25 August 2009

sleep-deprived dreams of apricot cake

I've been tired. Horribly tired. Anemically tired. Nobody in my house sleeps enough. Especially me. I feel like I can hardly write a coherent sentence, let alone wax poetically about food and my budding little chefs.

I've come to a few realizations lately, enough to probably fill a few posts, but I'll start with this one. Here's realization number one:

Jules (at 3.675 years) will COOK just about anything with me, given the right circumstances. Eating the food is another story. If I limited myself to writing about only the food that Jules liked to eat, then, well, I wouldn't be writing much. Or the Tillamook company would have to be paying me big dividends for all the plugs I give their peach yoghurt. I'm not sure who to hit up for the bulk granola sponsorship. Yoghurt and grano
la (with the occasional side of fruit) has become our de facto Plan B when it comes to Jules not eating his dinner.

Kasper (at 10 months), on the other hand, will eat just about anything I put in front of him, and in copious amounts. Jules was never like this, but I'm told that this is quite typical of an almost one year old. I figure if cigarette butts at the park, and rotten fruit dropped from our trees in the back yard go in, why not a few gummable morsels of eggs and spinach? Tiny slivers of cherry tomato? Little bitty bits of pasta? I have to admit that watching Kasper eat these days are moments of sheer glee for me. I need to enjoy them while they last, because I'm also told that they just get pickier from here on out. Having been dealt one who was picky from day one, and is now undergoing a new phase of experimentation (yes, I KNOW I said I liked that YESTERDAY, but that was YESTERDAY MOOOOOM), this is new territory for me.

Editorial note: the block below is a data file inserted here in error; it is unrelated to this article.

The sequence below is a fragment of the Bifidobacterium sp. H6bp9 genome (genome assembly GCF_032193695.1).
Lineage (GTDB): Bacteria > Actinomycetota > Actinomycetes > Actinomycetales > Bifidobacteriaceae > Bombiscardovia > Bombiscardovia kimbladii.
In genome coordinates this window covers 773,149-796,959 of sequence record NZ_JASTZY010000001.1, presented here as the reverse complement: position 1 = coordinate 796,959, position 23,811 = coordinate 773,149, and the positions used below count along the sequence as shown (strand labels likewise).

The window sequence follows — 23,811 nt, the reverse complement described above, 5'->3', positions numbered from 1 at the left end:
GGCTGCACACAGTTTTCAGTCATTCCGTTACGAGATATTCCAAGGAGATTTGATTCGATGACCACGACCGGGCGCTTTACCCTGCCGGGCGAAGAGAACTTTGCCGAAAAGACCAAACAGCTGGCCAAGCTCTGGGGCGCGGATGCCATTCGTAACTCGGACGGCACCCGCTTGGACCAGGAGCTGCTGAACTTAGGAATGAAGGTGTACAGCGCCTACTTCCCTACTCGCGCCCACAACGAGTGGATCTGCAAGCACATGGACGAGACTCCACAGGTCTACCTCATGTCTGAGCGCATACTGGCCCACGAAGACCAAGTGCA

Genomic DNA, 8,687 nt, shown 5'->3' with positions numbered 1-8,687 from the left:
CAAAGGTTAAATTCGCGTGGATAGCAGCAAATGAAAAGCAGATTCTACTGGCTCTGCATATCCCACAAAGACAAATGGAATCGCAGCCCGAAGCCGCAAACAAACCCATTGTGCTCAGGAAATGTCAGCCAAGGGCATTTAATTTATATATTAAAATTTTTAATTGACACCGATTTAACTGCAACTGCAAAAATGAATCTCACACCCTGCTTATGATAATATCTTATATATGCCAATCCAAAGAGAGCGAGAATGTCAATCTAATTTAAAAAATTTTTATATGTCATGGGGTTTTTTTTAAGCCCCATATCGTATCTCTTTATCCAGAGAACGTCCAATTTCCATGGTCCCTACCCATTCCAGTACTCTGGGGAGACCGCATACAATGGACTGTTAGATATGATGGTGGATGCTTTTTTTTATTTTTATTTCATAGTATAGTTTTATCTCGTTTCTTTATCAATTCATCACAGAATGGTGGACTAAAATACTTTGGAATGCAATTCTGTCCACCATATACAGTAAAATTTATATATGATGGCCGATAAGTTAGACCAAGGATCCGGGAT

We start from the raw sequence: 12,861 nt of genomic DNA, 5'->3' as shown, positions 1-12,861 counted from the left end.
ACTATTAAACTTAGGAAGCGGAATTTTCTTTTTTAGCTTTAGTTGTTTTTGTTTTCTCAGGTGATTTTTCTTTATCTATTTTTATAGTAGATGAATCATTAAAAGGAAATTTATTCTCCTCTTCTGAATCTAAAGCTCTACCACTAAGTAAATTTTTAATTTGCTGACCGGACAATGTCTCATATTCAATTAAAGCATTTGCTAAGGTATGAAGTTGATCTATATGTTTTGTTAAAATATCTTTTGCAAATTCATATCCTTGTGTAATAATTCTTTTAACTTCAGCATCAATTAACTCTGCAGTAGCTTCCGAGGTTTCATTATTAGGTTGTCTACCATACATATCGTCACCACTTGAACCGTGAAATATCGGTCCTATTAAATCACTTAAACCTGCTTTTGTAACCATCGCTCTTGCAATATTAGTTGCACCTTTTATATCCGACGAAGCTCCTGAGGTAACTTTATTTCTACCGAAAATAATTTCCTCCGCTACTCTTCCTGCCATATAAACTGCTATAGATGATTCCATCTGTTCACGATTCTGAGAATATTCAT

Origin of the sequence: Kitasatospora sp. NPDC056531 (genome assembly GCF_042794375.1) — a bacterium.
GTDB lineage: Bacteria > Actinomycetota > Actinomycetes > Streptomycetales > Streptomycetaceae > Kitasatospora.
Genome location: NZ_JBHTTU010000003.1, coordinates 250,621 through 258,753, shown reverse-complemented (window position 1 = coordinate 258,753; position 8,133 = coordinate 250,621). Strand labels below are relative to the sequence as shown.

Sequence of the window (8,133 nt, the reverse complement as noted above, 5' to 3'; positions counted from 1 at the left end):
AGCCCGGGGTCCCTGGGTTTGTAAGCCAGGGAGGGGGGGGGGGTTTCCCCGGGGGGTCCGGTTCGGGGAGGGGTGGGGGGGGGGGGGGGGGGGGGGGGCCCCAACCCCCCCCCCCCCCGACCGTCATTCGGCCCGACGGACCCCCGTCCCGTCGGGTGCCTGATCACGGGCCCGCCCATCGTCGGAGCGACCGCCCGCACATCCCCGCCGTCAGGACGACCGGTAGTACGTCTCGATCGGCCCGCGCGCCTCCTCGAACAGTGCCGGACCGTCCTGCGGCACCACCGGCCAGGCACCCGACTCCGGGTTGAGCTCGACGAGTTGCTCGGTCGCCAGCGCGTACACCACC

My second big realization (bear with me, these may not seem related, but I assure you they will be before I'm done) is that, since becoming a mom with children who eat things that don't emit directly from my body, I've been saving the good stuff (namely, all the fruit) in the house for the kids and depriving MYSELF of vital nutrients, and a whole lot of pleasure. I'd find myself staring at the last, ripe mango in the fruit bowl (OK, often I'd only buy ONE mango, but you know what I'm saying here) and thinking "oh, Jules loves mangoes. He needs that mango, not me." Apparently, the idea of sharing the mango, and I'm not talking a sliver for me and a hunk for Jules, but 50/50 split, had become foreign to me. Sure, I can teach my kid to share his toys, give his best buddy a lick of his lollypop (oh wait, that's sharing germs, a big no no), include his friends in games, but sharing fruit with his mama? That's waaay too much to ask, apparently.